[Talk-us] MapRoulette new challenge: connectivity

Frederik Ramm frederik at remote.org
Mon Oct 29 20:33:52 GMT 2012


On 29.10.2012 21:06, Martijn van Exel wrote:
> MapRoulette (http://maproulette.org) is back with a new challenge:
> ~68,000 connectivity bugs in the US to be fixed. These are ways ending
> very close (<5m) to another way, which means they should likely be
> connected, although there are of course exceptions. Which makes it an
> ideal MapRoulette challenge!

If I may add a word auf caution.

I think that tools like this are a nice way to bring a bit if fun to 
otherwise rather tedious mapping tasks, and I have often talked of the 
"gamification" of such things myself.

Recently, there was a rather unfortunate incident involving such a tool 
in Thailand, where a contributor unfamiliar with the local language, 
community, or customs "fixed" a large number of "bugs" that a 
roulette-like tool had sent him to. Mistakes were made (because part of 
the "play" aspect was also to get a good "score" and be quick), an email 
standoff between a local mapper and the remote "fixer" ensued, and the 
local guy reverted the edits, DWG was drawn into the issue and didn't 
make any friends on either side either (of course everyone believed that 
they were doing the right thing) and now it looks like we might be 
losing a long-time community member with thousands of good, 
sweat-of-the-brow, old-style survey local edits.

What do I want to say by that: Playful armchair bugfixing is nice and 
may often be helpful, but we must not forget that local knowledge trumps 
anything you can fix in a roulette. If one road ends near another road, 
that might actually be for a reason, and what looks like a shadow on the 
aerial image is in fact a fence - or the aerial image is outdated...

So I would appeal to every writer of "roulette" type tools: Educate your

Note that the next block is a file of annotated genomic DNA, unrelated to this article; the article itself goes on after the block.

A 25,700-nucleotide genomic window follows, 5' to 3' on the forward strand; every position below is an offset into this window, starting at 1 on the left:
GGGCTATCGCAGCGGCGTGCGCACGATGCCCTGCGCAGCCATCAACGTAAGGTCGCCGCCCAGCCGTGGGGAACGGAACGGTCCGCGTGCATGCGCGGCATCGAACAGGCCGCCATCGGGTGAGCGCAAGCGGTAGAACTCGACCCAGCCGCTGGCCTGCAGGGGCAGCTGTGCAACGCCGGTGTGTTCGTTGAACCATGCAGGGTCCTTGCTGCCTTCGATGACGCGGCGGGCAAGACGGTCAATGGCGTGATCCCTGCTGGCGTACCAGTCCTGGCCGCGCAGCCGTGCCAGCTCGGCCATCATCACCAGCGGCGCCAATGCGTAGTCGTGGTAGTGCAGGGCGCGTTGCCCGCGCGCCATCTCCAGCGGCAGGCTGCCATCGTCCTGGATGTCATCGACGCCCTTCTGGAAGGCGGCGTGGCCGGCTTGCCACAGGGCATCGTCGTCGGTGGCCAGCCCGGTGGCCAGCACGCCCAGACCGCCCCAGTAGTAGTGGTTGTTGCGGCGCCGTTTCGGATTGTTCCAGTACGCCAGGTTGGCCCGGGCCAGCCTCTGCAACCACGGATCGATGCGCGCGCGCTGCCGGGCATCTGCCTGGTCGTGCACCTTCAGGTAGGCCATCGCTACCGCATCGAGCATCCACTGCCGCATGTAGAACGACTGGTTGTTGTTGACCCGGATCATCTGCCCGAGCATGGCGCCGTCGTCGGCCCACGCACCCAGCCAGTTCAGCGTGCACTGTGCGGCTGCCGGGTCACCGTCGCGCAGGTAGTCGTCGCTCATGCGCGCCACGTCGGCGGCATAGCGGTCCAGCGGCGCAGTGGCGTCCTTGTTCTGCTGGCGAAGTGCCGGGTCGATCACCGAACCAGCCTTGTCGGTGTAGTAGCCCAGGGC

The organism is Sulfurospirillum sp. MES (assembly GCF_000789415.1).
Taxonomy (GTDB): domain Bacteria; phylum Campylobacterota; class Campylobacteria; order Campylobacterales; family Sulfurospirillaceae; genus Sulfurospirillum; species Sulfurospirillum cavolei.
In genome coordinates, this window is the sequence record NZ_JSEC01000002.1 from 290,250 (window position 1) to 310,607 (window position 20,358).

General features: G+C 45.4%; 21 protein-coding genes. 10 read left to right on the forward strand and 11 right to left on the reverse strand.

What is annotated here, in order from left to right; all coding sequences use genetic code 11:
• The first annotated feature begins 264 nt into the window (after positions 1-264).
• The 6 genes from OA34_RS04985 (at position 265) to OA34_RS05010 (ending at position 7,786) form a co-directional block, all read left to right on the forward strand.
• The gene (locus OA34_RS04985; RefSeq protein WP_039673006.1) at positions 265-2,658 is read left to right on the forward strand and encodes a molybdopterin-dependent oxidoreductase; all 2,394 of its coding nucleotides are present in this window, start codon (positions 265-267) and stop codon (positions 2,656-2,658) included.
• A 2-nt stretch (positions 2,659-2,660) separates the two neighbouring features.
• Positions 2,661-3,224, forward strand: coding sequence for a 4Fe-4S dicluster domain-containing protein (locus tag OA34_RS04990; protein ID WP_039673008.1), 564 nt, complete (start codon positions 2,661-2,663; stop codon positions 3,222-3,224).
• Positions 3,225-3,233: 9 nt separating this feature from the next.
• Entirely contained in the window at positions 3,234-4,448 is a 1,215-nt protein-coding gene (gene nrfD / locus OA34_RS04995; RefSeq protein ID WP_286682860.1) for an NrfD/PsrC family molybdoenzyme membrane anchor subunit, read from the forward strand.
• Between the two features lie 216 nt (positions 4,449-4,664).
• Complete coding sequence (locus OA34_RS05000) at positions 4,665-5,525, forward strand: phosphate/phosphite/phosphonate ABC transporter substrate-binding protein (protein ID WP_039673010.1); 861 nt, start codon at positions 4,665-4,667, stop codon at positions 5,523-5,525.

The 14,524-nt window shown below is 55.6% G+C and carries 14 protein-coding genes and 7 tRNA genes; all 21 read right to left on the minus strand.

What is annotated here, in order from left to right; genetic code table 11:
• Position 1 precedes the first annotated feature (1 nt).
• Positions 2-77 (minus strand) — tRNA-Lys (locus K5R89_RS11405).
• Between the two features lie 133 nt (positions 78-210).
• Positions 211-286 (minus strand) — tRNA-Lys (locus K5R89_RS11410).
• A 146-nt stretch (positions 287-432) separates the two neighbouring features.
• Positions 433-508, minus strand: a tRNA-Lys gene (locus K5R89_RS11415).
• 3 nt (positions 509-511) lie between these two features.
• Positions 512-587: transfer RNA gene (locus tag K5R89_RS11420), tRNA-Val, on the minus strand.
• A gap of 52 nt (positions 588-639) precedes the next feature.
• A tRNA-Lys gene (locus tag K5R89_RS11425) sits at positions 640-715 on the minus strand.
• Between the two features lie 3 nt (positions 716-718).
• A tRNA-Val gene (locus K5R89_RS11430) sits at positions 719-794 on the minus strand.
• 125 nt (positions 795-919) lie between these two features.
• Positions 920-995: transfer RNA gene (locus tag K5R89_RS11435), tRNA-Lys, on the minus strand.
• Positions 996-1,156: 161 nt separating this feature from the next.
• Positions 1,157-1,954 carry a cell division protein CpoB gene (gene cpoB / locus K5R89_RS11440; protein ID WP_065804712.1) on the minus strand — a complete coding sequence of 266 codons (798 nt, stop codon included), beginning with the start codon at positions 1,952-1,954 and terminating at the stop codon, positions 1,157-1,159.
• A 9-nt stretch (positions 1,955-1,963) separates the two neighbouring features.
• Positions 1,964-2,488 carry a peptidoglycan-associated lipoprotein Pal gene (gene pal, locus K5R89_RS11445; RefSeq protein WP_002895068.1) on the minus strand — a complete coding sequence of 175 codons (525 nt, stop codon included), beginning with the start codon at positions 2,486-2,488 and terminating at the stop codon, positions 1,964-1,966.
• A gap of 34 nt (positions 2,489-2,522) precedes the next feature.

users; don't put too much "fixing pressure" on them (give them a chance 
to back out and tell them that when in doubt, don't fix something). 
Always make sure that you don't air-drop your users into countries 
they're not familiar with or even worse, where they don't speak the 
language. When in doubt, let someone draw a rectangle on the map first 
and say "this is my area of interest" or so. (I know this doesn't apply 
to your particular tool, Martijn, since the US is probably coherent 
enough for someone from Florida to make a good edit in Colorado... or is 

> So if you have a few minutes to spare, help fix those bugs - spin the
> MapRoulette wheel and see where it takes you ;) And don't be afraid to
> do some TIGER or other cleanup while you're editing.

In the case I mentioned above, the situation was worsened by the "fixer" 
happily tracing a few buildings whereever he went, but the changeset 
comment was always "fixing bugs" - also a detail that people should be 
made aware of.

Again, I applaud this new method of OSM editing and I think it can help 
us a lot, but we must use it carefully.


Frederik Ramm  ##  eMail frederik at remote.org  ##  N49°00'09" E008°23'33"

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